hide Matching Documents

The documents where this entity occurs most often are shown below. Click on a document to open it.

Document Max. Freq Min. Freq
Admiral David D. Porter, The Naval History of the Civil War. 4 0 Browse Search
View all matching documents...

Browsing named entities in Admiral David D. Porter, The Naval History of the Civil War.. You can also browse the collection for A. N. Derby or search for A. N. Derby in all documents.

Your search returned 2 results in 2 document sections:

Admiral David D. Porter, The Naval History of the Civil War., Chapter 30: (search)
's Mates, Alex. Lee, John Lawson and John Ackley; Engineers, Oliver Titcomb, E. W. Andrews and Joseph Anderson; Acting-Gunner, Lewis Dawson; Acting-Carpenter, L. D. Johnston. Iron-clad steamer Mound City (4th rate). *Lieutenant, Byron Wilson; Acting-Assistant Surgeon, R. Cadwallader; Acting-Assistant Paymaster, B. J. Donohue; Acting Ensigns, James Martin, F. T. Coleman, S. B. Coleman and DeWayne Stebbins; Acting-Master's Mate, R. V. Lamport; Engineers, Edw. Merriman, R. M. Gardiner, A. N. Derby, Elihu Stephens and J. N. Hartnett; Gunner, Herman Peters. Steamer General Price (4th rate). *Acting-Lieutenant, S. E. Woodworth (1863); Acting-Assistant Surgeon, George Harvey; Acting-Assistant Paymaster, J. W. McLellan; Acting-Ensigns, G. W. Pratt, J. H. Seever and D. P. Boseworth; Acting-Master's Mates, D. McKay and Peter Barclay; Engineers, D. E. Weaver, W. H. Coulter, Alex. Campbell, J. B. Baldwin and R. A. Kyle. Steamer Marmora (4th rate). Acting-Volunteer-Lieutenant, Ro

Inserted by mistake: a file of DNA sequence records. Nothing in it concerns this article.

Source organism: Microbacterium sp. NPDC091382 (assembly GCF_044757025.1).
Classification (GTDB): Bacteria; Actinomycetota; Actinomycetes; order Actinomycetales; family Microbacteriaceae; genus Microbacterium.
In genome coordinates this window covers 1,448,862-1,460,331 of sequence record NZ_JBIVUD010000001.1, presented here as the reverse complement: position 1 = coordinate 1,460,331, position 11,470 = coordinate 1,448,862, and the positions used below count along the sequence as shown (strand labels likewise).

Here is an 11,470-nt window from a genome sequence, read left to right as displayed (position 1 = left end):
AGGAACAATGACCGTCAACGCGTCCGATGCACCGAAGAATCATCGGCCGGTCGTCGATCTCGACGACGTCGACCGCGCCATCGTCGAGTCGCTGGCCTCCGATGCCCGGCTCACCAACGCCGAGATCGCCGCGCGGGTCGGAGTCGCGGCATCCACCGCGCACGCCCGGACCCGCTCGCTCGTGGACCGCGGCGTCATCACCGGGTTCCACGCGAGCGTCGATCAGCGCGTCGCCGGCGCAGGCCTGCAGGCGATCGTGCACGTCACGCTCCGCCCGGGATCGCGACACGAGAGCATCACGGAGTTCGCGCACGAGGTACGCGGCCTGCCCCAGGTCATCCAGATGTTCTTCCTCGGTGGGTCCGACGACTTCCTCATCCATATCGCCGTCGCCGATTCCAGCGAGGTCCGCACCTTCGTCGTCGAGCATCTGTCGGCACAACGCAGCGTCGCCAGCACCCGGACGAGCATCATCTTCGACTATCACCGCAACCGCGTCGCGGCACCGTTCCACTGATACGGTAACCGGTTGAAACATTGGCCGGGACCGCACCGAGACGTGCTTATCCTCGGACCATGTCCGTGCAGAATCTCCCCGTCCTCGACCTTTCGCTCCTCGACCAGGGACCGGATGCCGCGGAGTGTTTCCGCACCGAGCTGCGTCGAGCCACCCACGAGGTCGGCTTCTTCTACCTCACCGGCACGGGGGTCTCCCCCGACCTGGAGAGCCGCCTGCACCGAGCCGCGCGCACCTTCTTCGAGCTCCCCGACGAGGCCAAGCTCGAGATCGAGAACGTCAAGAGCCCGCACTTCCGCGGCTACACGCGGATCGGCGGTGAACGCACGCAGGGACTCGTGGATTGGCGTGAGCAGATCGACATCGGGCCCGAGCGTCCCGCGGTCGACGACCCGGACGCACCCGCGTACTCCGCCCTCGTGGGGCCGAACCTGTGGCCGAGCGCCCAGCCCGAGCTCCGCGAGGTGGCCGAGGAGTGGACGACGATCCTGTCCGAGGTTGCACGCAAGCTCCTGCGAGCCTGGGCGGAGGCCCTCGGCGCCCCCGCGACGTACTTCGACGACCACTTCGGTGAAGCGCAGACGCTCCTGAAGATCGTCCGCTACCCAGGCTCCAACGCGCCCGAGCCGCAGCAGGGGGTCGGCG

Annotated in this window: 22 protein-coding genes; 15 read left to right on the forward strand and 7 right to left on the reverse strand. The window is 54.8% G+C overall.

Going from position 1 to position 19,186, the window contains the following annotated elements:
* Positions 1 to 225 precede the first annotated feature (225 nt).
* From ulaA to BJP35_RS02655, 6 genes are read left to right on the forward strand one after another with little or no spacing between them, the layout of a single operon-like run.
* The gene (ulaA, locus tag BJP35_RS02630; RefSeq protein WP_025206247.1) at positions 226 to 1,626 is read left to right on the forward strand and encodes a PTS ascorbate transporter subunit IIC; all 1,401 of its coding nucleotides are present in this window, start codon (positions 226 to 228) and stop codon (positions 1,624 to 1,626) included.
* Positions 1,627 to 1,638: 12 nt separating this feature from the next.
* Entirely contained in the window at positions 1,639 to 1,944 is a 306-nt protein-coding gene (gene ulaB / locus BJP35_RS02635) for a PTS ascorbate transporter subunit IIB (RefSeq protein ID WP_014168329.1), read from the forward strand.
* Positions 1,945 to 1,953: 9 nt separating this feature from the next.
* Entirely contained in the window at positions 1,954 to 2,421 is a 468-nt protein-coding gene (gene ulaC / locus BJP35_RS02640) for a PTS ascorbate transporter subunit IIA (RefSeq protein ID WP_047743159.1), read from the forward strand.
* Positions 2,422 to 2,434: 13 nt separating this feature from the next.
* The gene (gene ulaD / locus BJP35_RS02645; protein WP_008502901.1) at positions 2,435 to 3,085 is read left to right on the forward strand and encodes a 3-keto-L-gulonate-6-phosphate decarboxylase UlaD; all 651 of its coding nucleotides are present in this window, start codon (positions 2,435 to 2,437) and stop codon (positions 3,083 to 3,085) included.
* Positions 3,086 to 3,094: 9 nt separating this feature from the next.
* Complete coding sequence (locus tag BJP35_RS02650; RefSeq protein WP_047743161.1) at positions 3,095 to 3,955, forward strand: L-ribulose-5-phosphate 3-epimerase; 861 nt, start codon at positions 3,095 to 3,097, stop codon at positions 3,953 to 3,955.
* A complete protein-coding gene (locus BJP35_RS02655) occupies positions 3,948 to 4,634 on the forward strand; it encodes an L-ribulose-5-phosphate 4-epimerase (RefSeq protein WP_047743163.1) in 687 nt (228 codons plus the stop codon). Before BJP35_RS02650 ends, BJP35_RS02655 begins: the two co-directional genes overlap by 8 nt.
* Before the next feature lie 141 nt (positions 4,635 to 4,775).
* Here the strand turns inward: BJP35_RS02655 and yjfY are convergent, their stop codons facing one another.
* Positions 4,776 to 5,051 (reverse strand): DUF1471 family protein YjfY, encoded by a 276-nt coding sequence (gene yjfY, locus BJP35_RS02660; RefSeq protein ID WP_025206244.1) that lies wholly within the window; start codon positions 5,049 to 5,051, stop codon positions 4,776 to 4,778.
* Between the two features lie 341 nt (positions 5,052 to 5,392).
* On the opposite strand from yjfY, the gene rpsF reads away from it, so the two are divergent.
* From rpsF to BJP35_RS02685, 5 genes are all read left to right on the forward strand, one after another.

Admiral David D. Porter, The Naval History of the Civil War., Chapter 42: Red River expedition.--continued. (search)
eceipt of orders from General Banks) to sit down quietly on Governor Moore's plantation and simply sweep away the enemy when too closely reconnoitering our position, might be excused for giving vent to his feelings in unmistakable language, at such (to him a West Pointer) a new phase of military life. I have stated that when I reached Alexandria I would show that it was General Banks, not General Smith, who meditated the abandonment of the fleet. Dr. Staples (who, owing to the wound of Dr. Derby, already spoken of, was now acting-medical director on General Smith's staff) writes me as follows: One day, when the wing-dams were about half completed, General Smith asked me to accompany him to General Emory's quarters. They were soon engaged in earnest conversation, and I heard Emory say there was a bad outlook; that General Banks had just informed him that Colonel Bailey thought it would take a week longer to get the fleet over the Falls, and Banks was very uneasy and seriously cont